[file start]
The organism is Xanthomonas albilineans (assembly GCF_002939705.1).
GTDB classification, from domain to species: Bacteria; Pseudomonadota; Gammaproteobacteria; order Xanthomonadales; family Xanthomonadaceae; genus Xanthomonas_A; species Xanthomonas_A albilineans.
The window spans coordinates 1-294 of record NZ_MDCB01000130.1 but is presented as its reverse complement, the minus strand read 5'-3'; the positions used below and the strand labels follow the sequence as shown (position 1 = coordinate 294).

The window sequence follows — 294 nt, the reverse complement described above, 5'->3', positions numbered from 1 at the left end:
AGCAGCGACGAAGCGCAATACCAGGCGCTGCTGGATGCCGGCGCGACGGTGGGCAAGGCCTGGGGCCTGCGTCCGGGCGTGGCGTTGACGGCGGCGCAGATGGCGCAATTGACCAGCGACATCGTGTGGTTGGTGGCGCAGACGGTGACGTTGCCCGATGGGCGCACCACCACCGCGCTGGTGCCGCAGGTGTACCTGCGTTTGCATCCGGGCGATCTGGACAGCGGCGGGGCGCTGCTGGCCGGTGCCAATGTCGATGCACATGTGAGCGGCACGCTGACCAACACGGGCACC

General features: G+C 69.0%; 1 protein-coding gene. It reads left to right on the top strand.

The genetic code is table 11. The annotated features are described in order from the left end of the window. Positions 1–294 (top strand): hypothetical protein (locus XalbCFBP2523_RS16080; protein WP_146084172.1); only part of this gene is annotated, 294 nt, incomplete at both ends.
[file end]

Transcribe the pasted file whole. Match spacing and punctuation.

The organism is Xanthomonas albilineans (assembly GCF_002939705.1).
GTDB classification, from domain to species: Bacteria; Pseudomonadota; Gammaproteobacteria; order Xanthomonadales; family Xanthomonadaceae; genus Xanthomonas_A; species Xanthomonas_A albilineans.
The window spans coordinates 1-294 of record NZ_MDCB01000130.1 but is presented as its reverse complement, the minus strand read 5'-3'; the positions used below and the strand labels follow the sequence as shown (position 1 = coordinate 294).

The window sequence follows — 294 nt, the reverse complement described above, 5'->3', positions numbered from 1 at the left end:
AGCAGCGACGAAGCGCAATACCAGGCGCTGCTGGATGCCGGCGCGACGGTGGGCAAGGCCTGGGGCCTGCGTCCGGGCGTGGCGTTGACGGCGGCGCAGATGGCGCAATTGACCAGCGACATCGTGTGGTTGGTGGCGCAGACGGTGACGTTGCCCGATGGGCGCACCACCACCGCGCTGGTGCCGCAGGTGTACCTGCGTTTGCATCCGGGCGATCTGGACAGCGGCGGGGCGCTGCTGGCCGGTGCCAATGTCGATGCACATGTGAGCGGCACGCTGACCAACACGGGCACC

General features: G+C 69.0%; 1 protein-coding gene. It reads left to right on the top strand.

The genetic code is table 11. The annotated features are described in order from the left end of the window. Positions 1–294 (top strand): hypothetical protein (locus XalbCFBP2523_RS16080; protein WP_146084172.1); only part of this gene is annotated, 294 nt, incomplete at both ends.